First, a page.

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Sausage sandwiches & agreeing to disagree -- Hochul's day at the fair

Ellen Abbott
Baldwinsville teacher Beth Chetney speaking with Lt. Gov. Kathy Hochul at the New York State Fair about education issues.

It may have been the most momentous sausage sandwich moment at the New York State Fair since Senate candidate Rick Lazio refused to eat the state fair staple the year he ran against Hillary Clinton. Lt. Gov. Kathy Hochul bought a sandwich for one of the protesting teachers trailing her on the fairgrounds opening day Thursday.

Dozens of educators dogged Hochul around the fairgrounds yesterday chanting and repeating many of the concerns they’ve had about the Cuomo administration’s education policy for years now. And communication seems to be a big part of the dispute.

“We want the governor to come in and see the hard work children and teachers are doing before he decides how he wants education policy in New York state to be,” said one protestor.

“Gov. Cuomo seems to have a problem with teachers and parents who are speaking their mind about education,” said another.

Credit Ellen Abbott
Ellen Abbott
Lt. Gov. Hochul ordering the fair's traditional sausage sandwiches.

So when Hochul offered to have the ubiquitous sandwich with Baldwinsille teacher Beth Chetney, “Anyone want to sit down and have some food with me?” asked the lieutenant governor.  

The chants turned into cheers and a “yes please.”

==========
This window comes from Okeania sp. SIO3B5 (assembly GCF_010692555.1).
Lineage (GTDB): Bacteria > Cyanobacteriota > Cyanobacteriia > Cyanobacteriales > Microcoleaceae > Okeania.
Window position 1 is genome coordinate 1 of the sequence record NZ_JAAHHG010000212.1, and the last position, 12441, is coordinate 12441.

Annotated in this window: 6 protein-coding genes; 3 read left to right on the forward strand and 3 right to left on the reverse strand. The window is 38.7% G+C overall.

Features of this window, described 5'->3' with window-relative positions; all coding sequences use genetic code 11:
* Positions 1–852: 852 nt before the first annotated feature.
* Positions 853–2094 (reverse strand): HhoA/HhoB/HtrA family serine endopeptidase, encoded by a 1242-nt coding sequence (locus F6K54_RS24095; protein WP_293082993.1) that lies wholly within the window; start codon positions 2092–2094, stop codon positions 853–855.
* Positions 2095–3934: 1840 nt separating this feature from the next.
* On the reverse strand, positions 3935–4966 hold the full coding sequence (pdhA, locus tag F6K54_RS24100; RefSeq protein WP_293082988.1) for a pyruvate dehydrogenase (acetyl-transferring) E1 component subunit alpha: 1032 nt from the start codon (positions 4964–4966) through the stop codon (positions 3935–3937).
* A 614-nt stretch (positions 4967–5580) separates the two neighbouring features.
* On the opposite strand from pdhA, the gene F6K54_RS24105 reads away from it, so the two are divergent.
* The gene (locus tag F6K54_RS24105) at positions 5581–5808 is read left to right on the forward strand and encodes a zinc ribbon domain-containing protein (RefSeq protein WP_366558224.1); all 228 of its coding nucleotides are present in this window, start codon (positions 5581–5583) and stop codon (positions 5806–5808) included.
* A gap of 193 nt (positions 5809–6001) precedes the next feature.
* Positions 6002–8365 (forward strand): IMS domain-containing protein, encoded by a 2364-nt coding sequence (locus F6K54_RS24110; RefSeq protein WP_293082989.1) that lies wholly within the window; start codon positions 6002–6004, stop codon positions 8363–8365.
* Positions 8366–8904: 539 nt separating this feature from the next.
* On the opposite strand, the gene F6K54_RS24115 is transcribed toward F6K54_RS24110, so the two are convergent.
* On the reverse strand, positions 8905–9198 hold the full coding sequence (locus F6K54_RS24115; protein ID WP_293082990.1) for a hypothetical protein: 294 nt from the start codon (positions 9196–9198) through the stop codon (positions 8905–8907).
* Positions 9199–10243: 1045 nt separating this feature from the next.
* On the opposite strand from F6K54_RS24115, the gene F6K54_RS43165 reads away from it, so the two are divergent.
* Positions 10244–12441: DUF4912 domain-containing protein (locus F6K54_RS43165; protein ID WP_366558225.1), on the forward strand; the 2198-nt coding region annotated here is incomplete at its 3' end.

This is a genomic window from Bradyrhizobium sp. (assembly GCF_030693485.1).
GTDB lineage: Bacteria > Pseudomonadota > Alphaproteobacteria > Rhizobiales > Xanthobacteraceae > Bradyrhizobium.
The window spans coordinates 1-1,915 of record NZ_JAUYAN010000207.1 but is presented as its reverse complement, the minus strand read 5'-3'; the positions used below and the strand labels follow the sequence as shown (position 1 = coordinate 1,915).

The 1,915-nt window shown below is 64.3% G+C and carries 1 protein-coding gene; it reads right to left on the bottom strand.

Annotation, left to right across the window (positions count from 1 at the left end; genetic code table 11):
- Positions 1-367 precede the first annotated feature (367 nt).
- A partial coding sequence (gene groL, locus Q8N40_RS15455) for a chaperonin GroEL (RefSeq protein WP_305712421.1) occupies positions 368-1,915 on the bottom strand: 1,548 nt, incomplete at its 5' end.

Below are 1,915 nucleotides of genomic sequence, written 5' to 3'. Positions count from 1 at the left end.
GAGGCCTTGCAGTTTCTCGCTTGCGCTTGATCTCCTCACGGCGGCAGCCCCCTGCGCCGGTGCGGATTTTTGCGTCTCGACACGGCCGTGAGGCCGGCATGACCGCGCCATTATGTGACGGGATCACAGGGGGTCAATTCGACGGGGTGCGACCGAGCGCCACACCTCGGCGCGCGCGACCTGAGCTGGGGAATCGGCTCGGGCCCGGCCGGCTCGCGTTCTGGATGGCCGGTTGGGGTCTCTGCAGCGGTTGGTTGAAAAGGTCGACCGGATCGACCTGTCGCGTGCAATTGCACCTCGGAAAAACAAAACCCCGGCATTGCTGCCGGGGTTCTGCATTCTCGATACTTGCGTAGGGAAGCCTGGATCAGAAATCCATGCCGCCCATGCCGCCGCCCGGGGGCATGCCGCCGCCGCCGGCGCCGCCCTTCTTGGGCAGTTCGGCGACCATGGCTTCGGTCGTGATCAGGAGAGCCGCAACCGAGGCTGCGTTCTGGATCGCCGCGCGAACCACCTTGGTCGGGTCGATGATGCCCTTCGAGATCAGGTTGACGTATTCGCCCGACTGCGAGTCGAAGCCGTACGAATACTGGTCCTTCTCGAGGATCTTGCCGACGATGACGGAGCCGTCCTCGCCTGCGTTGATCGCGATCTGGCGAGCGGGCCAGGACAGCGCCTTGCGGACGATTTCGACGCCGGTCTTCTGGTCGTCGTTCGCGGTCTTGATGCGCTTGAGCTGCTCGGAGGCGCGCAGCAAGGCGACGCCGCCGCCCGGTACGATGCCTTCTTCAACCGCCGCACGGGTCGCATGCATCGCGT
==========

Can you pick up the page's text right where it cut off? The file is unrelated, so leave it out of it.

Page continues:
And then the discussion began.

“He has not visited a classroom in his administration, to my knowledge,” said Chetney. “And yet we hear a lot of how much it’s important to him to go to his fundraising events with his billionaire friends. And we feel he’s breaking public education.”  

“First of all I want to thank you and everybody for taking the time to come out here today,” said Hochul.

“Thank you for engaging me today,” replied Chetney.

“It’s important. And the governor wanted me to be here and he wanted me to sit down with you today,” said Hochul.

Credit Ellen Abbott / WRVO News
Kevin Ahern, president of Syracuse Teachers Association speaking with Hochul at the fair.

In the end, there were no agreements, but the teachers got issues off their chest, ranging from concerns about test scores and the connection of tests to teacher evaluations.  

And Baldwinsville teacher Vincent Foriero offered up some props to the state’s second-in-command.

"You know, the governor seems to dodge the opportunity to have those discussions. And she showed some real guts to sit down in this atmosphere and do that,” said Foriero.

Hochul promised that the governor will listen to concerns of educators. The lieutenant governor also told the protestors that many of the issues the state faces stem from federal policies that link funding to school performance.  She agreed that teachers and the administration need to work together to improve the prospects of failing schools.

Ellen produces news reports and features related to events that occur in the greater Syracuse area and throughout Onondaga County. Her reports are heard regularly in regional updates in Morning Edition and All Things Considered.